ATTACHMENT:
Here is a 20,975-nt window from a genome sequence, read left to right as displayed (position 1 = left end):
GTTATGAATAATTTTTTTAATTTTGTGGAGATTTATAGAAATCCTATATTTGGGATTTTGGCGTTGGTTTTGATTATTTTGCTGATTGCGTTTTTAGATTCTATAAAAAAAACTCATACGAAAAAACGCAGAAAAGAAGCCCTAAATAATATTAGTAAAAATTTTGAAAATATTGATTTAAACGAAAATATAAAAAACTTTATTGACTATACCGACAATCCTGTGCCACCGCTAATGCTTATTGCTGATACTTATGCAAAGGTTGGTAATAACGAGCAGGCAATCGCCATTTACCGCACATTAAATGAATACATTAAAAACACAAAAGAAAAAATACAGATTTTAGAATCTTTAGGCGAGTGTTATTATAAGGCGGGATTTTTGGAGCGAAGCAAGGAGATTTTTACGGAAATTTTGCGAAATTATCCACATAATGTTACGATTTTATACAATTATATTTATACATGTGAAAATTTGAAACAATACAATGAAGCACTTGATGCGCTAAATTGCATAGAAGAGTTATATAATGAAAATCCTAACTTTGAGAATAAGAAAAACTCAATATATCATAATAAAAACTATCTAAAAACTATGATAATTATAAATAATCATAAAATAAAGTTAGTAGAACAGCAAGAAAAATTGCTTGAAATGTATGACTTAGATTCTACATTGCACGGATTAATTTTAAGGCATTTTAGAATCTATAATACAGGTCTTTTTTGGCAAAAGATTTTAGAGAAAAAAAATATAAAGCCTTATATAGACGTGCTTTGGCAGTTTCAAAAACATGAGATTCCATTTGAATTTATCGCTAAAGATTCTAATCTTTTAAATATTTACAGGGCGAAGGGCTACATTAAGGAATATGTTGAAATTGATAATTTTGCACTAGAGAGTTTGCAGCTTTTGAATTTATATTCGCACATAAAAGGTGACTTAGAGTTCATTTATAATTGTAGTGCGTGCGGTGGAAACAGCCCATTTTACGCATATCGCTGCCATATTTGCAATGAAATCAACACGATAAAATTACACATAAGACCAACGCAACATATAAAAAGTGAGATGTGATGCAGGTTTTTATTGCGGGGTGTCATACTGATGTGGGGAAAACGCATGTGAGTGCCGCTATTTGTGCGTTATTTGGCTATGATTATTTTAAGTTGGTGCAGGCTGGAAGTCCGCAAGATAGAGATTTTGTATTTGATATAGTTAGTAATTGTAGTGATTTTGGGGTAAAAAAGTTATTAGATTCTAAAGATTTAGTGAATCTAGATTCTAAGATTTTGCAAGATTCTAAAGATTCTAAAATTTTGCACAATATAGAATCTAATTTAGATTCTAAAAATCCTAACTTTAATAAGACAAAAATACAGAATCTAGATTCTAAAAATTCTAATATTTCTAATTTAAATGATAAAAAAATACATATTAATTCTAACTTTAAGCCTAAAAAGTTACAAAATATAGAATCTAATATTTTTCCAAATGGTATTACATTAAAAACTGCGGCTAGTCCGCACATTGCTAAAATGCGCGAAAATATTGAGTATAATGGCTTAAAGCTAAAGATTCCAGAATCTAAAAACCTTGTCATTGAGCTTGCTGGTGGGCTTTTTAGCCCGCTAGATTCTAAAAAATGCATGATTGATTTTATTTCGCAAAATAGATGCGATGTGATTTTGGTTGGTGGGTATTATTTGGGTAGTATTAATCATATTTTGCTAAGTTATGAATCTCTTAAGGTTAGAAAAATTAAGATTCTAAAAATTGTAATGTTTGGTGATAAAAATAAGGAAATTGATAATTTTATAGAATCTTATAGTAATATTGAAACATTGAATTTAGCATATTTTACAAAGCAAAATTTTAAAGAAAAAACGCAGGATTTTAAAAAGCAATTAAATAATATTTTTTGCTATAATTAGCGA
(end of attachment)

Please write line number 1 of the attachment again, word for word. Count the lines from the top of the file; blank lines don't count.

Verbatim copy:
Here is a 20,975-nt window from a genome sequence, read left to right as displayed (position 1 = left end):